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The University of Southampton
Doctoral College

Three Minute Thesis Competition

Three Minute Thesis Grand Final

The Southampton Three Minute Thesis (3MT®) is one of many such competitions held world-wide and 2020 was our seventh year of Three Minute Thesis at Southampton. The competition runs annually as part of our Festival of Doctoral Research, and this year we held the competition online.

The University 3MT winner, runner up and people's choice winner were announced at the Doctoral College Awards Ceremony on Tuesday 30 June 2020, by Professor Chris Howls, Director of the Doctoral College.

Finalists were competing for:

1st Prize - £500 to support their research
2nd Prize - £250 to support their research
People’s Choice - £500 to support their research

The Winners

University 3MT Champion

James Easton, Faculty of Engineering and Physical Sciences (School of Chemistry)

Runner up

Daniel Wallace, Faculty of Engineering and Physical Sciences (School of Engineering)

People’s Choice

Daniel Wallace, Faculty of Engineering and Physical Sciences (School of Engineering)

Judging Panel

Allison Stratford, Head of Corporate Communications

Jo Lisney, VP Education & Democracy, SUSU 

Kieron Broadhead, Executive Director of Student Experience 

Mylene Ployaert, Head of Research Funding Development, Research and Innovation Services 

Nikhil Mistry, Research Fellow, School of Ocean and Earth Sciences (and PeRU Associate) 


Congratulations to all our finalists!

Just scroll down to watch the 3MT University finalists in action!

*University 3MT Champion*

Modelling the Shape of Love - James Easton, Faculty of Engineering and Physical Sciences (School of Chemistry)

"I’m investigating oxytocin, also known as the love peptide! It is the hormone responsible for making us feel close to our romantic partners, children and even our pets! I’m using a computer to investigate the different shapes that oxytocin can form and trying to use that information to help develop new medicines."

*Runner Up and People's Choice Winner*

Private Personal Sound Zones - Daniel Wallace, Faculty of Engineering and Physical Sciences (School of Engineering)

"Normal loudspeakers tend to fill the room with sound, but this isn't always beneficial when privacy is a concern. If you're using an intercom at a bank counter, you probably don't want everyone else nearby hearing how much money you've got. The systems I'm researching use several speakers to focus sound towards you, and can focus extra background noise towards eavesdroppers, so that speech is loud and clear for you, and nobody else. We can tailor this background noise to be appropriate to different environments, to make sure it's not annoying or distracting, whilst still preserving your privacy."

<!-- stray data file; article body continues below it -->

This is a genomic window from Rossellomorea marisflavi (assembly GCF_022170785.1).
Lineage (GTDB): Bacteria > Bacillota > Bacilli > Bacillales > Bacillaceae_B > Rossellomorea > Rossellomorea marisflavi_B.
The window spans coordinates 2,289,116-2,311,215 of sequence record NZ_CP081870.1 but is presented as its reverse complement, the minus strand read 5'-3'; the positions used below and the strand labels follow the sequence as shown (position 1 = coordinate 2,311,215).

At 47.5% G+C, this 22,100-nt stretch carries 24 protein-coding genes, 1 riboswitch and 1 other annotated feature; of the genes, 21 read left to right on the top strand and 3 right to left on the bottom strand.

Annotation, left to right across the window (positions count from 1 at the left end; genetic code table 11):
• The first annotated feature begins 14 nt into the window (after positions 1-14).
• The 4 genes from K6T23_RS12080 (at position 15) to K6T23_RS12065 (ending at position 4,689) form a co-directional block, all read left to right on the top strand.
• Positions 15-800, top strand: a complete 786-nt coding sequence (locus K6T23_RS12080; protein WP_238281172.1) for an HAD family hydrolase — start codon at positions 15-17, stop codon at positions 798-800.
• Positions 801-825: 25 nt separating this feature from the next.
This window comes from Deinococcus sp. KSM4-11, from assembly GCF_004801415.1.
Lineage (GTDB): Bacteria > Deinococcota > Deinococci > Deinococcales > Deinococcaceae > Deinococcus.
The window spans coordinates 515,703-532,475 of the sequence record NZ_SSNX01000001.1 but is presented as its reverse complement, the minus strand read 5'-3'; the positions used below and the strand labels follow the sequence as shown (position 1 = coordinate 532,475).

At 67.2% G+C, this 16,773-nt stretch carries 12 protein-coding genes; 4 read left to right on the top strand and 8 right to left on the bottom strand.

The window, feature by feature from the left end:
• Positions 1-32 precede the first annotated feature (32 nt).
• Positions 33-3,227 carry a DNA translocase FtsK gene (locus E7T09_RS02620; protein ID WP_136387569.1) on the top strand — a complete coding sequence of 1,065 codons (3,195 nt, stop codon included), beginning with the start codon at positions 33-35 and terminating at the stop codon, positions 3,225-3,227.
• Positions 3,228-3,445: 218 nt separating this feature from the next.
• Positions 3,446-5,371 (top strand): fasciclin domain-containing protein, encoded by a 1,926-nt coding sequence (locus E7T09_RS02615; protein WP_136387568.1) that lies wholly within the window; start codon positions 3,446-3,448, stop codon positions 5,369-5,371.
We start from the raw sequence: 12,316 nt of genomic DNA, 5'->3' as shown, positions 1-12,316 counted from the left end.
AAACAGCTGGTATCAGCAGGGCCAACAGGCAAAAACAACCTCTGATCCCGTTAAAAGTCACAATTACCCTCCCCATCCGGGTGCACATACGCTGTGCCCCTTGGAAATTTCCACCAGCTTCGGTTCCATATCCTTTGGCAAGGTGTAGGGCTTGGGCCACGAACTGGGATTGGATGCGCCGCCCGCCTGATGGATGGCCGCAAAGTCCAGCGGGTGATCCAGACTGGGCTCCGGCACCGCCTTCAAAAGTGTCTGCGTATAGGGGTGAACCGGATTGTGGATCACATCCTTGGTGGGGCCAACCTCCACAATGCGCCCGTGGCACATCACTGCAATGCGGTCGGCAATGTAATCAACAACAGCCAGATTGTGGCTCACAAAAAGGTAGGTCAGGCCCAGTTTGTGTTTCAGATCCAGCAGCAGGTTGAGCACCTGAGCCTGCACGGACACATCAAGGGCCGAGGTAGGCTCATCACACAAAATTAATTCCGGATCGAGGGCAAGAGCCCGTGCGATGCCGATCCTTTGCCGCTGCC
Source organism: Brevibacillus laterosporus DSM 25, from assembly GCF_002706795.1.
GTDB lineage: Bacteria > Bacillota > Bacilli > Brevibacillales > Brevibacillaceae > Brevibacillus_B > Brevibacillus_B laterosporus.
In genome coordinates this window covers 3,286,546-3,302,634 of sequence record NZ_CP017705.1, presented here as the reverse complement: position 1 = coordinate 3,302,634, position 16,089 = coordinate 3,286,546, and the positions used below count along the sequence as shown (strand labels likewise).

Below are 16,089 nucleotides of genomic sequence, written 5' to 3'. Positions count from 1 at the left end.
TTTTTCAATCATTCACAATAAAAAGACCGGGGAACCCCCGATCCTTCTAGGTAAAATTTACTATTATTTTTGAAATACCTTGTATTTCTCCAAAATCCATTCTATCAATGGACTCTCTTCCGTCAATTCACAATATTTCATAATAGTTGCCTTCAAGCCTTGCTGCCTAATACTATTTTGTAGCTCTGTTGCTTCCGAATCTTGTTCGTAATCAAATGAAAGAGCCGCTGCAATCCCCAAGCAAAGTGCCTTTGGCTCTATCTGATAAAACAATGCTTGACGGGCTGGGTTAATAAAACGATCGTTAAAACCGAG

Controlling Buruli ulcers: Would a rapid diagnostic test help? - Fatumah Atuhaire, Faculty of Social Sciences (Mathematical Sciences)

"Buruli ulcer (BU) is a neglected tropical skin disease caused by infection with a bacteria known as Mycobacterium ulcerans. The mode of its transmission into the skin has not been fully clarified. Prevention and control of BU depends on quick diagnosis and early start of treatment. A rapid diagnostic test (RDT) had been proposed as an aid for testing and timely reception of results. My research has formulated a mathematical model to evaluate the cost effectiveness of implementing the RDT. Our findings will be instrumental to policy makers on decision making on whether the RDT is feasible for remote rural setting where the disease is most common."

What Happened to Seaton Snook? - Peter Falconer, Faculty of Arts & Humanities (School of Music)

"I am creating an online archive of sounds and music from a quasi-fictional abandoned seaside town in the North East called Seaton Snook. The site showcases techniques found in the field of Sonic Journalism, a field which is an important and powerful tool in discovering and disseminating information, but which is often overlooked in our society's preoccupation with the visual image. By using these techniques in an artistic context, I aim to demonstrate the importance of engaging with disenfranchised and neglected communities directly through their music and culture, in order to encourage a more inclusive dialogue on other socio-economic issues."

Therapy after Stroke: How much is enough? - Beth Clark, Faculty of Environmental and Life Sciences (School of Health Sciences)

"People who have had a stroke benefit from Occupational Therapy and Physiotherapy after stroke, with guidelines recommending that 45 minutes of each therapy is delivered daily.  These guidelines are based on expert consensus and audit result show that they are not always achieved.  This research examines two questions.  Firstly, it considers the evidence for time spend in rehabilitation after stroke, by undertaking a systematic review with meta-analysis.  Findings suggest that more time spent in therapy does not result in significant improvement, unless it is a large amount of additional therapy.  The second question considers why some people who have had a stroke don’t receive the recommended 45 minute minimum.  Therapists participated in a Delphi study, which aims to gain consensus for reasons why someone may not receive the recommended minimum amount of therapy following stroke."

Follow the links below for photos/videos and more info on previous competitions.

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